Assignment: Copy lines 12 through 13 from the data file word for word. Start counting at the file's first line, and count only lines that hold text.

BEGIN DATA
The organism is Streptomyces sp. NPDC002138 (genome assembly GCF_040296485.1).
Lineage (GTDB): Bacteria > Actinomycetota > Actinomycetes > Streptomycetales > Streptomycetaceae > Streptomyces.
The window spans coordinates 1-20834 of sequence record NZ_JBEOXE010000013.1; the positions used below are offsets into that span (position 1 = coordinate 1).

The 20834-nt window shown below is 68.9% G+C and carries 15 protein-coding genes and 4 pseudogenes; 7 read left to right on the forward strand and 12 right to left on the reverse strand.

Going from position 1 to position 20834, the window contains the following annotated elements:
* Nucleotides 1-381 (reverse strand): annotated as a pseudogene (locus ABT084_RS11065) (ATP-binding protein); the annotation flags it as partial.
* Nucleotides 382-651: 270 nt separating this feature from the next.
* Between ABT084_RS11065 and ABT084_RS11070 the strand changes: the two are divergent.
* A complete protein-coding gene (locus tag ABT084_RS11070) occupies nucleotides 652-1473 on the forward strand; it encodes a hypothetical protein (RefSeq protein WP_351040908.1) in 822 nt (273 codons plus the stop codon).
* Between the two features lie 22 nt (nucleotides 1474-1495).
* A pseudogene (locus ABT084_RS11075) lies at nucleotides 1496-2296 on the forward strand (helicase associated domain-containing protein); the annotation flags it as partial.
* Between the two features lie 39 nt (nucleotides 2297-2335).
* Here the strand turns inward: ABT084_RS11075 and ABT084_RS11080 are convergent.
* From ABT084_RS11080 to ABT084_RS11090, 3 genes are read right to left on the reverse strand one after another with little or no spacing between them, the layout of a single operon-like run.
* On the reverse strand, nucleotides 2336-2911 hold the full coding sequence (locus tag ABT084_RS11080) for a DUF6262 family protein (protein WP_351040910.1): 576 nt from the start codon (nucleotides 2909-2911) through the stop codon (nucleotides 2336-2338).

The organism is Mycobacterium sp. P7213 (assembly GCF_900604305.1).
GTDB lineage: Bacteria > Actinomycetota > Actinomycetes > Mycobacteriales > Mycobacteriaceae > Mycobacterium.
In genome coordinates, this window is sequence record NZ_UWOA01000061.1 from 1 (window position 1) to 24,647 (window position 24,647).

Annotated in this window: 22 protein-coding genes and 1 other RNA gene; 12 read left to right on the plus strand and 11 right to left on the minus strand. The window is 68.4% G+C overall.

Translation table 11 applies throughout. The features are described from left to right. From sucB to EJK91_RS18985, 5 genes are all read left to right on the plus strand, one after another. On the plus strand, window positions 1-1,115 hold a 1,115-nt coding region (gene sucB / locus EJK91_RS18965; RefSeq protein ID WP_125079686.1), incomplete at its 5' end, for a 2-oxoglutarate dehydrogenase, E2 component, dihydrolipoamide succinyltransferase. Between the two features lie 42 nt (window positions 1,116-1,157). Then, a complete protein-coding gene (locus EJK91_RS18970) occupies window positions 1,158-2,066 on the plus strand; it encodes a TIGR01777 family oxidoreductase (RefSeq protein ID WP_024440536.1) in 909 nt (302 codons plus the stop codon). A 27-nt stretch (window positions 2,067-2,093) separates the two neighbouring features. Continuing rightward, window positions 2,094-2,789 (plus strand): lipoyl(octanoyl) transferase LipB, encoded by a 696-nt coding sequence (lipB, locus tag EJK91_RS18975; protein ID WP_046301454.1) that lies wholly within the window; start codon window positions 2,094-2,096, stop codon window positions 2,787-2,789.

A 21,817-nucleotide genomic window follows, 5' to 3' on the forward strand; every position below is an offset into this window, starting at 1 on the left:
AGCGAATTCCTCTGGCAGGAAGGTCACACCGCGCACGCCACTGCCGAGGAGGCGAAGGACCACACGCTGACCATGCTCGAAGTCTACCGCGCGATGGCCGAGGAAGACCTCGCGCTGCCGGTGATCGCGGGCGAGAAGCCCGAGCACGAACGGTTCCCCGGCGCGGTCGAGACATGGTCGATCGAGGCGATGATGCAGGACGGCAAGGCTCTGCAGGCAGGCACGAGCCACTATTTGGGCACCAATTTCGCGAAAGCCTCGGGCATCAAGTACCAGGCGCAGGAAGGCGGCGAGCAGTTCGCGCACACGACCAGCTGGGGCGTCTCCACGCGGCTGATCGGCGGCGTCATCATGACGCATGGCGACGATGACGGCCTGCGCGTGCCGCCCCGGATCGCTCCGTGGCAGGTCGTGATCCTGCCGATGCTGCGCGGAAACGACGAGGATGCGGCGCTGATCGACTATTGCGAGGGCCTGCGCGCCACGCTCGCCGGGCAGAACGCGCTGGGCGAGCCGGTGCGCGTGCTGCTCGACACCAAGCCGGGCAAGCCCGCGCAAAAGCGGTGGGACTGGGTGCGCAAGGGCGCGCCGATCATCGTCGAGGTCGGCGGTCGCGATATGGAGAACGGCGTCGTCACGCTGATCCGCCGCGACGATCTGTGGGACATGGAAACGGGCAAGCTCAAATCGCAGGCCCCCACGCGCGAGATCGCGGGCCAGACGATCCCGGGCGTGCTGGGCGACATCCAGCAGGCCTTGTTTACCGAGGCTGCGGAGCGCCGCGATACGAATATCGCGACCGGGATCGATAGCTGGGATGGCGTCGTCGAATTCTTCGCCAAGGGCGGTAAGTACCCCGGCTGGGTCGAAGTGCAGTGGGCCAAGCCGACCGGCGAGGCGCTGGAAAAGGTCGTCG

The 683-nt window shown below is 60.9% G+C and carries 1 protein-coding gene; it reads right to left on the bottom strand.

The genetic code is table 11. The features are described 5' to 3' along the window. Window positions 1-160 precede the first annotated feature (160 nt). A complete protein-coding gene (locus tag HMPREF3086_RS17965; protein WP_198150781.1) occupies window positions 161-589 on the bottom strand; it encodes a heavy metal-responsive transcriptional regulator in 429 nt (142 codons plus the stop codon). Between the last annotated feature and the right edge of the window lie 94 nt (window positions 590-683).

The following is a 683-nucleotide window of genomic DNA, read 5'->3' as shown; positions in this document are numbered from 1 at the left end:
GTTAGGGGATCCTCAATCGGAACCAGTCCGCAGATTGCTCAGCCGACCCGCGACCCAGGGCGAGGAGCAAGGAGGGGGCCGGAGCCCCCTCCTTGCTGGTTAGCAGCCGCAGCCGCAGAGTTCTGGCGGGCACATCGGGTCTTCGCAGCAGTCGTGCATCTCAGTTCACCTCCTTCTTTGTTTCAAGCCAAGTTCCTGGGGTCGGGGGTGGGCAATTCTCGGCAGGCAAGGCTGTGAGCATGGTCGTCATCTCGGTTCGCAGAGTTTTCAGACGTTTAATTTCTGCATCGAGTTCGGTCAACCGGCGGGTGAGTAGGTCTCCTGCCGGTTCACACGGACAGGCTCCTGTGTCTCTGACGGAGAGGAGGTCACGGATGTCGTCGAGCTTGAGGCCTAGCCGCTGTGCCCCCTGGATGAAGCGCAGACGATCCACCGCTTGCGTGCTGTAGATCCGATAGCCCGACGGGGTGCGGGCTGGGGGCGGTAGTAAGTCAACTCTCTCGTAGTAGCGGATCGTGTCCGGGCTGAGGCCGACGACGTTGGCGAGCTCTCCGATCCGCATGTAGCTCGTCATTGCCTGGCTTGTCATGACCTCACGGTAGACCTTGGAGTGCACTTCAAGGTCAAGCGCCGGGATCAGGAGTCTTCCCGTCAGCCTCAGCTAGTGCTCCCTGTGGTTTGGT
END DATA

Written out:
* Between the two features lie 39 nt (nucleotides 2297-2335).
* Here the strand turns inward: ABT084_RS11075 and ABT084_RS11080 are convergent.